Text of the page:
Domaine de Bellene
Nicolas Potel is one of our most reliable sources when it comes to small-batch, hand-made Burgundies.
He grew up on one of the brightest estates of Volnay (Domaine de la Pousse d’Or), and he brought everything that comes with it with himself: knowledge of the place of growth that goes back several generations, a network of contacts and the user manual to the tangled wine world of Burgundy. These were all needed when he left the wines listed in his own name behind in 2006 to start a new estate in Beaune, under the old arches of the cellar built in the 1600s.
His estate stands on two pillars. The more widely-known Maison Roche de Bellene is a négociant based on long-term contracts that produces more easily accessible, regional-level wines that are with us 365 days a year and form the basis of our Burgundy selection. Domaine de Bellene, on the other hand, is about something else. Here, the wines are made from Bellene’s own vineyards, from old vines aged 50-110 years. The viticulture is biodynamic and winemaking follows the Burgundy norm used by the big names, with spontaneous fermentation, barrel ageing and minimal use of sulphur. (More information, ranging from the angles of the vineyards to the type of grafts, can be found on the labels of the bottles.)
A Volnay (Les Grands Poisots 2009) we tasted many years ago is the wine we still remember today, which was also the reason we visited Nicolas back then. Now, we’ve selected from his wide selection that covers almost the entire region, choosing a total of four wines, in small batches, including the new vintage of the memorable Volnay.
The name of the estate refers to Beaune. Centuries ago, the town was called Bellene, then it was, Belena and Belenos, before it was called Beaune – the name still in use today.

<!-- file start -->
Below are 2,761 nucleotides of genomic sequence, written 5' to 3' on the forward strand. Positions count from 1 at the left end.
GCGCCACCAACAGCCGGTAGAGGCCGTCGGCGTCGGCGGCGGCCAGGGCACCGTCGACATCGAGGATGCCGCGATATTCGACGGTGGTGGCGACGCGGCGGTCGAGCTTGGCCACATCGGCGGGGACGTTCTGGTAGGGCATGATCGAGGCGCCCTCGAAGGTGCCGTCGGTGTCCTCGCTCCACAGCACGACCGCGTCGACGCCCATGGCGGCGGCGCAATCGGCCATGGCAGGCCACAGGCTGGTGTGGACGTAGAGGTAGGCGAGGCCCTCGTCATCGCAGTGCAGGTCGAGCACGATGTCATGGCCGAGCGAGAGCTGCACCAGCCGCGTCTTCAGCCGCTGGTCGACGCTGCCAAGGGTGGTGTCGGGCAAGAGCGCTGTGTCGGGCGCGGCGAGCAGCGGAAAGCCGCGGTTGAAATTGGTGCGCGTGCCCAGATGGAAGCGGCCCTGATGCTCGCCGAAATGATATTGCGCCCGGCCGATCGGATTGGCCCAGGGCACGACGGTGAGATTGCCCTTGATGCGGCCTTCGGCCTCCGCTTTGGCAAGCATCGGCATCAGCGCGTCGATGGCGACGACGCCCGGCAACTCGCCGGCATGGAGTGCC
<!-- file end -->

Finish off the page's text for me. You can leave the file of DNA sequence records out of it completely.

Domaine de Bellene Bourgogne Cote-d'Or Maison Dieu Vieilles Vignes 2019
A complex blend from several of the estate’s plots, from altogether 3.7 hectares. The average age of the vines is 70 years, and a large proportion of the selected fruit was fermented in whole bunches, in open vats, then the wine continued to be aged in used Burgundy barrels. An energetic, unexpectedly rich and layered wine with a lingering, gentle, warm finish.
Domaine de Bellene Savigny Les Beaune Blanc 2019
A Chardonnay village wine from Savigny Les Beaune, which is known for its red wines. The grapes come from 40-year-old vines, from 1.6 hectares. The whole bunch pressing was followed by slow, spontaneous fermentation in predominantly used barrels and 10% new barrels. The colour is deep yellow rather than lively green, while the nose is also more floral, with the buttery, brioche, citrusy and mineral notes only appearing slightly. The palate is lively and direct, as well as meaty, substantial and memorable, beside the fresh acidity.
Domaine de Bellene Saint-Romain Vieilles Vignes 2019
The highest-located village of the Cote-d’Or, which owing to its location produces tauter, livelier wines with more pronounced tannins and an overall lighter effect. This wine comes from an old plantation of 65-year-old vines from a total of 1.7 hectares. After spontaneous fermentation, 20% of the wine was aged in new and 80% aged in used barrels. Black cherries, forest fruit, smokiness and an exciting rustic texture. At this young age, it’s still energetic, but after a few years it will typically be quieter and more balanced.
Domaine de Bellene Volnay Les Grands Poisots 2017
A parcel-selection from the Cote de Beaune’s most highly regarded village, from altogether 0.4 hectares, from vines planted in 1985. It was spontaneously fermented in whole bunches, then aged in 30% new and 70% used barrels. It’s juicy with a fragile and subtle structure, representing the feminine, floral side of Pinot Noir. It’s already open at this young age, and is a balanced wine with a fresh palate and a warm finish. It’s endlessly elegant, which is one of things Volnay is great at.